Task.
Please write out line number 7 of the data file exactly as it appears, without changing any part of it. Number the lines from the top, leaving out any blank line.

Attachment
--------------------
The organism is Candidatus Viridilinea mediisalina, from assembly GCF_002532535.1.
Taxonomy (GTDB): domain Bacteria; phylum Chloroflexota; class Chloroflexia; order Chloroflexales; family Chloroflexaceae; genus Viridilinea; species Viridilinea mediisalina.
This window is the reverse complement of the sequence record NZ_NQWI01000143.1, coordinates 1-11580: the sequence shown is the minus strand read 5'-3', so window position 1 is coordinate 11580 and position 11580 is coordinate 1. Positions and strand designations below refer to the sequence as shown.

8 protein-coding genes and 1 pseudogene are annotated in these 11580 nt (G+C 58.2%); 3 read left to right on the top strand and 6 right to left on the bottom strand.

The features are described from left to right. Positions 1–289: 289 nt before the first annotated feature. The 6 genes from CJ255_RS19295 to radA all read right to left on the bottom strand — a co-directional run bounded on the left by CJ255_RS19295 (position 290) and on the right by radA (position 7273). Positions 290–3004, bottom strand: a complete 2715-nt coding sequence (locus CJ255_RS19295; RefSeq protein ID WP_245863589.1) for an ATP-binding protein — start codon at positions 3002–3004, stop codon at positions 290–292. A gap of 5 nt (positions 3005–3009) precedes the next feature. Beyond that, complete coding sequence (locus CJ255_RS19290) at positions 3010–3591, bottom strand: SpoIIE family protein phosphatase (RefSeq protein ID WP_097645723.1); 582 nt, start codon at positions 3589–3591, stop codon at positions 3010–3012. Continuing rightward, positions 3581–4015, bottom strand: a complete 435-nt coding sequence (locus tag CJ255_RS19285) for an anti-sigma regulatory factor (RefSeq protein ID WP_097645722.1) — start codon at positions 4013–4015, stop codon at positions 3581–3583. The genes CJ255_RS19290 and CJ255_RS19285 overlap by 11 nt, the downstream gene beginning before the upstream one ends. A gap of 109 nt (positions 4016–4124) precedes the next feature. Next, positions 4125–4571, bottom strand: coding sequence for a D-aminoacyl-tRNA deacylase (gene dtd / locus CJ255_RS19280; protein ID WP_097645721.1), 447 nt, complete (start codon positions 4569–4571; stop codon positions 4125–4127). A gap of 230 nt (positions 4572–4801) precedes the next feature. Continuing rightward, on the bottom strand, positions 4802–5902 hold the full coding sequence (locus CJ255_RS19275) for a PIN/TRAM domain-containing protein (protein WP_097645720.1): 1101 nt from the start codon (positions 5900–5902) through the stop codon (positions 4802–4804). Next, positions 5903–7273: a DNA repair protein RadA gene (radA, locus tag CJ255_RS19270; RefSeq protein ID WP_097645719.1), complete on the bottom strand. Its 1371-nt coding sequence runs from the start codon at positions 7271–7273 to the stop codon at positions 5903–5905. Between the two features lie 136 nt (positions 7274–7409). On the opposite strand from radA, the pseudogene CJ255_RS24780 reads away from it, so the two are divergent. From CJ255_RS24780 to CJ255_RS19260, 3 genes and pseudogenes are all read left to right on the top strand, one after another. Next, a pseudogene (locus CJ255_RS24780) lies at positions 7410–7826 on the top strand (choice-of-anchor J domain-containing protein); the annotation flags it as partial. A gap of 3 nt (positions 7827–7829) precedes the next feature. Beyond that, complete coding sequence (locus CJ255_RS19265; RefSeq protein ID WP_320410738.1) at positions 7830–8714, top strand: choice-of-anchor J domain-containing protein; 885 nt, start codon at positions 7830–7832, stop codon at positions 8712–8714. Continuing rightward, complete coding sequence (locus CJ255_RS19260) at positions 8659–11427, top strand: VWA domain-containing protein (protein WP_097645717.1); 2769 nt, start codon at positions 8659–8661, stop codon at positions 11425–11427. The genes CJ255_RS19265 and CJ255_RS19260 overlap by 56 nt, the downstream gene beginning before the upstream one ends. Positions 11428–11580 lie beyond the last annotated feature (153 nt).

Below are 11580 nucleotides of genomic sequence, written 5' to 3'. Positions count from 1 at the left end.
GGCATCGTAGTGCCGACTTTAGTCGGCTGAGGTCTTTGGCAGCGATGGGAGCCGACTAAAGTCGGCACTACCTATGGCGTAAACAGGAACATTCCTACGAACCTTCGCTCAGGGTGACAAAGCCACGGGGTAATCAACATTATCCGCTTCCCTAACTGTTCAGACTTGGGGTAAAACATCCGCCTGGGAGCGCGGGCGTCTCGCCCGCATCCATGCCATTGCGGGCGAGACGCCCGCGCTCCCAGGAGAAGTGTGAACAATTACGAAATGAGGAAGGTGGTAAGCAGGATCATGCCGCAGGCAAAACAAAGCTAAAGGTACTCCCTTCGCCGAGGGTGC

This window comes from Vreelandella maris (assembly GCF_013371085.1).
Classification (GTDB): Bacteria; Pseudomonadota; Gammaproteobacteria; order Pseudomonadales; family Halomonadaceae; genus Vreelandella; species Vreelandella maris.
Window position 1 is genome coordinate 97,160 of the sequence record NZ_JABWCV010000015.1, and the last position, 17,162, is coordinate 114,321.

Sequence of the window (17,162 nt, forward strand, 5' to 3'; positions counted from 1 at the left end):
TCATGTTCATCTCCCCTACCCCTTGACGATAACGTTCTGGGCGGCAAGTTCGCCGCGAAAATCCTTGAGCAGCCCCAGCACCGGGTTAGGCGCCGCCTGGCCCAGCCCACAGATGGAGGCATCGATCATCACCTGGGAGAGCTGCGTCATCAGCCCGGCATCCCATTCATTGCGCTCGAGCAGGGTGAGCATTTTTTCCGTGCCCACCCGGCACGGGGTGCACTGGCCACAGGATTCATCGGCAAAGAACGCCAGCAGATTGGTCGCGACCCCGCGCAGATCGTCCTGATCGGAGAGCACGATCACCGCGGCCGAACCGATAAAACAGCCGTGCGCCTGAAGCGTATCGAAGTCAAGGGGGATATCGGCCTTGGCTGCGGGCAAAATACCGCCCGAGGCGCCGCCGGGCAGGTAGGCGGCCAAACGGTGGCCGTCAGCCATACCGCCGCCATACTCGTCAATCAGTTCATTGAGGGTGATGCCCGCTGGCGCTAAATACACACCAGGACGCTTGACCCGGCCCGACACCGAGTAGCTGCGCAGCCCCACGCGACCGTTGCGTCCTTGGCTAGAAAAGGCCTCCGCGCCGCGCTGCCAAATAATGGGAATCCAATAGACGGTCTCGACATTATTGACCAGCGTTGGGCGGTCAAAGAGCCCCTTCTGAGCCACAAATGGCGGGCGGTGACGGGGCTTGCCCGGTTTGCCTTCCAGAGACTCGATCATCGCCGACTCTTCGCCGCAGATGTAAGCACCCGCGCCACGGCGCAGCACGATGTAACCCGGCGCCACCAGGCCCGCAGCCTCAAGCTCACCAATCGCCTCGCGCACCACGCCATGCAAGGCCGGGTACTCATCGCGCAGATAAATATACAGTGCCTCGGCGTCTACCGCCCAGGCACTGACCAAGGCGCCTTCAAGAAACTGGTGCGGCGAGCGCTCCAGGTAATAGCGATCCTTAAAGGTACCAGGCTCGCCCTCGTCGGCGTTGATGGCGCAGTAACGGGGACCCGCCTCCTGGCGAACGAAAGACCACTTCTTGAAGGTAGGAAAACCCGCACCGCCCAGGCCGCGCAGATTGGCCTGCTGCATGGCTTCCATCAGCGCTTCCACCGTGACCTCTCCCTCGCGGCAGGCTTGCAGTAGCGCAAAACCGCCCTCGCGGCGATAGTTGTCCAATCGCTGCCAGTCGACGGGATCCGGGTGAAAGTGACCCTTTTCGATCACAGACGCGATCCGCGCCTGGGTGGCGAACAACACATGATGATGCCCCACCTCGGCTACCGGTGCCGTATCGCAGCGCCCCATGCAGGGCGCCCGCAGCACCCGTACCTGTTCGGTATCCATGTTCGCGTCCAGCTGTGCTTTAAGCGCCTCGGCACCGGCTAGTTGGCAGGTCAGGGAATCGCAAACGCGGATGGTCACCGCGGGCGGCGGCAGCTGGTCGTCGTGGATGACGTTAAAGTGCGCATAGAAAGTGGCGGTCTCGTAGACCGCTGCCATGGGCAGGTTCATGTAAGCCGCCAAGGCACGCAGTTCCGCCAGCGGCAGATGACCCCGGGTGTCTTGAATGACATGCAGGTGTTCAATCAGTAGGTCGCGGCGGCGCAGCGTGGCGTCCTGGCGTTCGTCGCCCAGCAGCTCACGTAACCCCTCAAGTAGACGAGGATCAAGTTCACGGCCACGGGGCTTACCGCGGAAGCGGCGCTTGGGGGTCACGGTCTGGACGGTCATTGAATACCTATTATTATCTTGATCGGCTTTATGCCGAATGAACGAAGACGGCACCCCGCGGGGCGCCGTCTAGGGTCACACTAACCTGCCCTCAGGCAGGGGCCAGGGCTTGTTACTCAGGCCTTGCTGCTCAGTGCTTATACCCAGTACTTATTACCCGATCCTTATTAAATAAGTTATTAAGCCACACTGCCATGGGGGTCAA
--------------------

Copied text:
GGCATCGTAGTGCCGACTTTAGTCGGCTGAGGTCTTTGGCAGCGATGGGAGCCGACTAAAGTCGGCACTACCTATGGCGTAAACAGGAACATTCCTACGAACCTTCGCTCAGGGTGACAAAGCCACGGGGTAATCAACATTATCCGCTTCCCTAACTGTTCAGACTTGGGGTAAAACATCCGCCTGGGAGCGCGGGCGTCTCGCCCGCATCCATGCCATTGCGGGCGAGACGCCCGCGCTCCCAGGAGAAGTGTGAACAATTACGAAATGAGGAAGGTGGTAAGCAGGATCATGCCGCAGGCAAAACAAAGCTAAAGGTACTCCCTTCGCCGAGGGTGC